Background: Obesity is an independent risk factor for a variety of diseases, including postinjury morbidity and mortality. Obesity is associated with a proinflammatory state that could affect the postinjury inflammatory response and increase risk of organ dysfunction. The purpose of this study was to determine the relationship between obesity and postinjury multiple organ failure (MOF).
Study design: A prospective observational study of patients at risk for postinjury MOF. Inclusion criteria were age older than 15 years, Injury Severity Score > 15, ICU admission within 24 hours of injury, and survival longer than 48 hours after injury. Isolated head injuries were excluded. Organ dysfunction was assessed using the Denver multiple organ failure score.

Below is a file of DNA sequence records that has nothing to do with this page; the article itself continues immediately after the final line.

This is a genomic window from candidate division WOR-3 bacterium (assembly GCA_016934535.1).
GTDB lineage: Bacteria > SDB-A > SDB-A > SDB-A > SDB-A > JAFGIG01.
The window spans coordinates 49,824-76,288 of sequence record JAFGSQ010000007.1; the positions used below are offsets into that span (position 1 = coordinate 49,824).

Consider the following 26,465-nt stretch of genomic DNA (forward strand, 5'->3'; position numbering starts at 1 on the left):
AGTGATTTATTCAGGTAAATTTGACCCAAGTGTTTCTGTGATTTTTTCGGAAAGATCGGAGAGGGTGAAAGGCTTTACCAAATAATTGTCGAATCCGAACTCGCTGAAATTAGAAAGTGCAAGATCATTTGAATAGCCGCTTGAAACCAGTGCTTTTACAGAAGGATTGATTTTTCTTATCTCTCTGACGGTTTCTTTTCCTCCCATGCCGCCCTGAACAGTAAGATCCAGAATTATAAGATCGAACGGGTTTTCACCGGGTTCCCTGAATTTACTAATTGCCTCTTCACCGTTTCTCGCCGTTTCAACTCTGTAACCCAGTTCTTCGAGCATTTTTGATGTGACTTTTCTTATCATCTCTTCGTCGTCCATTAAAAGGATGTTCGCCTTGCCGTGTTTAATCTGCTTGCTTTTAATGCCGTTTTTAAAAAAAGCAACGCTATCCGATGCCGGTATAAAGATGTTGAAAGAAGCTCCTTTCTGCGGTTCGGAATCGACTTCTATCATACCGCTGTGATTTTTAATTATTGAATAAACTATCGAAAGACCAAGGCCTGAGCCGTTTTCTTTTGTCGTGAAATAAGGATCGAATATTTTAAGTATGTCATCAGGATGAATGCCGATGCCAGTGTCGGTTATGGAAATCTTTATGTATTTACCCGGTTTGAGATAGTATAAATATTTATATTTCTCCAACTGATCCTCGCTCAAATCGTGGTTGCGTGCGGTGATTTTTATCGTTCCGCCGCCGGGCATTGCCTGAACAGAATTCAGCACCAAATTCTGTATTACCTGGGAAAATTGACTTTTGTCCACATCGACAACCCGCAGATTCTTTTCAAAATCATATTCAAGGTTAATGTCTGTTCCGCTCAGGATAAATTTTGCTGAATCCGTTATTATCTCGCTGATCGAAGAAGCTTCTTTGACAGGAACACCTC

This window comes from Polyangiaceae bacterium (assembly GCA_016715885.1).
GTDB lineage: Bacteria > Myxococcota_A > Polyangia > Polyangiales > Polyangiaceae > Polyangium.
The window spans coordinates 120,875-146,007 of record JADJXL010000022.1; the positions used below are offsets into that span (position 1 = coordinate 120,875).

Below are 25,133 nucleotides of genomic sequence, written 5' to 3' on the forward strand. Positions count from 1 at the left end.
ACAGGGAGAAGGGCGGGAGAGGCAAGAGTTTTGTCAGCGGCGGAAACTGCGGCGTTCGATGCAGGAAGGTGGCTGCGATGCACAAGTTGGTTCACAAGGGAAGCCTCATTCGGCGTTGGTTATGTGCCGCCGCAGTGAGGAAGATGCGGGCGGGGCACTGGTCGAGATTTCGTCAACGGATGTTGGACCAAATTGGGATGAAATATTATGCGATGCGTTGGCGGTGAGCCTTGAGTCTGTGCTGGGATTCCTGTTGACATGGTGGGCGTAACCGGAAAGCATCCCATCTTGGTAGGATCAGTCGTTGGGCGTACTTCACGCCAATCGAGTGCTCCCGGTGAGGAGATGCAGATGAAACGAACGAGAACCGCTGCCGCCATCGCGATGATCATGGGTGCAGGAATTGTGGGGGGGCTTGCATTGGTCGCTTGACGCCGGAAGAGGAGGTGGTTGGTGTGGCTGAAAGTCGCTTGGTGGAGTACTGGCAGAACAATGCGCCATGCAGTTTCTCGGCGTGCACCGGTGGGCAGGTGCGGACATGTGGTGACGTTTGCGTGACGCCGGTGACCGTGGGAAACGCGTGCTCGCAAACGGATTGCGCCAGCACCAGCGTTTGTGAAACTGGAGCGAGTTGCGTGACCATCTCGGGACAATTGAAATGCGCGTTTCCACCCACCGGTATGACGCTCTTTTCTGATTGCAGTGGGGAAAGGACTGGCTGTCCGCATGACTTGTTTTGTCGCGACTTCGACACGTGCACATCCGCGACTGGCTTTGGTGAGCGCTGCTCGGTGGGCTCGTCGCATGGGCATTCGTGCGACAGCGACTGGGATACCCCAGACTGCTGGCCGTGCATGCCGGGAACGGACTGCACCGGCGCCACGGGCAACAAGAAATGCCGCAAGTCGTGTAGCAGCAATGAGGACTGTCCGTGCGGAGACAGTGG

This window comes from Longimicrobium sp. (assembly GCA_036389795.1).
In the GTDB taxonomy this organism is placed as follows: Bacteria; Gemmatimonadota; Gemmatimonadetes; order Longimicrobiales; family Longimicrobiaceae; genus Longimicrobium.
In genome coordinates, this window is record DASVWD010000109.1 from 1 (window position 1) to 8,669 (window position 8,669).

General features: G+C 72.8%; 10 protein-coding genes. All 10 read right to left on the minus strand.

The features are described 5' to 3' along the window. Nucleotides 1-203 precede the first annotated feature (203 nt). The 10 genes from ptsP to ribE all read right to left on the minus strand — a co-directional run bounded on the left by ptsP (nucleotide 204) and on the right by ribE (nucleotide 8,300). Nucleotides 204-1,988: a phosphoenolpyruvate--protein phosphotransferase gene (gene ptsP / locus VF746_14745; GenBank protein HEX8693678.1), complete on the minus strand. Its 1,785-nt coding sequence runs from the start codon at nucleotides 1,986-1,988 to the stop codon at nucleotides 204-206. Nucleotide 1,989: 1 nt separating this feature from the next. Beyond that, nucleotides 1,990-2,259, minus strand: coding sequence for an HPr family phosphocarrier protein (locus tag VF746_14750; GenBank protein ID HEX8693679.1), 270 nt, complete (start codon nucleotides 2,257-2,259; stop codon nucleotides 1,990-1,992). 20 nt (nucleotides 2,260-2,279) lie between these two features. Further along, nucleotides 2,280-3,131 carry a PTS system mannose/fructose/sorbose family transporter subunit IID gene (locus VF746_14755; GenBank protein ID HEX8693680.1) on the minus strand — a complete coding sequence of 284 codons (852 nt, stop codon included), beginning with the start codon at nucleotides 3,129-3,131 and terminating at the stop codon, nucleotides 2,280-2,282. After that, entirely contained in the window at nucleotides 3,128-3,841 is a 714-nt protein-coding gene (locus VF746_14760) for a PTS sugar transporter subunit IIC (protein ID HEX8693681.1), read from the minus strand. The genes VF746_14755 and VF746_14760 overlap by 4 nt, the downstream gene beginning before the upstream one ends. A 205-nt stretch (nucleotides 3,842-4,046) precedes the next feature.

Results: Data were collected on 716 severely injured patients, 70% were men and 83% were victims of blunt trauma. There was no relationship between body mass index and injury severity or the amount of blood transfused within 12 hours of injury. Postinjury MOF was observed in 123 of 564 (22%) nonobese patients and 56 of 152 (37%) obese patients. Obesity was independently associated with MOF (odds ratio, 1.8; 95% CI, 1.2-2.7) after adjusting for patient age, injury severity, and amount of blood transfused during resuscitation. In this study population, obesity was also associated with increased length of ICU and hospital stay but not death.
Conclusions: Obese patients are at increased risk of postinjury MOF. Study of the obesity-related inflammatory profile could provide additional insight into the pathogenesis of organ dysfunction and identify therapeutic targets for both obese and nonobese patients. Increased morbidity and length of stay in obese trauma patients implies greater resource allocation for this population.